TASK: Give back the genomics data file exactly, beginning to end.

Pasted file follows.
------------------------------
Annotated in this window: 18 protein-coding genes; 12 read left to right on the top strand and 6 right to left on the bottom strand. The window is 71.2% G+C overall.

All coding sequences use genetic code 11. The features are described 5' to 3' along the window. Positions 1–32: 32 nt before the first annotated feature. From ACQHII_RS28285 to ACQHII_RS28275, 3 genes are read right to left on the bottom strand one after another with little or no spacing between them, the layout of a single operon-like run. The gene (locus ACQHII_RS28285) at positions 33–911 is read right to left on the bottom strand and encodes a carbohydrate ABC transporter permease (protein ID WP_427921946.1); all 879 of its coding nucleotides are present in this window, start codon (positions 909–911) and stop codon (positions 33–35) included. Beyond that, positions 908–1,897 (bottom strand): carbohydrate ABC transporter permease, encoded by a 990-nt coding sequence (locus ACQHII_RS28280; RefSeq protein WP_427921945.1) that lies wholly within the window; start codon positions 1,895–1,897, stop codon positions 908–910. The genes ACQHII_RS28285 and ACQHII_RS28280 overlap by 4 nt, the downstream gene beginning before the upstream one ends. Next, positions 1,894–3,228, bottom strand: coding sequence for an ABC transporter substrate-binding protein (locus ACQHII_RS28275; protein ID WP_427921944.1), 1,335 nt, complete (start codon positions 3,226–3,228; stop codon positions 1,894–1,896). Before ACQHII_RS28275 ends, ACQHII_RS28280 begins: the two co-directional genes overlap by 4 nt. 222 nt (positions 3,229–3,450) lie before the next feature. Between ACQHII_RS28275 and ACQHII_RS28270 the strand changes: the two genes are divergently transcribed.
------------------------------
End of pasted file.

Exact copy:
Annotated in this window: 18 protein-coding genes; 12 read left to right on the top strand and 6 right to left on the bottom strand. The window is 71.2% G+C overall.

All coding sequences use genetic code 11. The features are described 5' to 3' along the window. Positions 1–32: 32 nt before the first annotated feature. From ACQHII_RS28285 to ACQHII_RS28275, 3 genes are read right to left on the bottom strand one after another with little or no spacing between them, the layout of a single operon-like run. The gene (locus ACQHII_RS28285) at positions 33–911 is read right to left on the bottom strand and encodes a carbohydrate ABC transporter permease (protein ID WP_427921946.1); all 879 of its coding nucleotides are present in this window, start codon (positions 909–911) and stop codon (positions 33–35) included. Beyond that, positions 908–1,897 (bottom strand): carbohydrate ABC transporter permease, encoded by a 990-nt coding sequence (locus ACQHII_RS28280; RefSeq protein WP_427921945.1) that lies wholly within the window; start codon positions 1,895–1,897, stop codon positions 908–910. The genes ACQHII_RS28285 and ACQHII_RS28280 overlap by 4 nt, the downstream gene beginning before the upstream one ends. Next, positions 1,894–3,228, bottom strand: coding sequence for an ABC transporter substrate-binding protein (locus ACQHII_RS28275; protein ID WP_427921944.1), 1,335 nt, complete (start codon positions 3,226–3,228; stop codon positions 1,894–1,896). Before ACQHII_RS28275 ends, ACQHII_RS28280 begins: the two co-directional genes overlap by 4 nt. 222 nt (positions 3,229–3,450) lie before the next feature. Between ACQHII_RS28275 and ACQHII_RS28270 the strand changes: the two genes are divergently transcribed.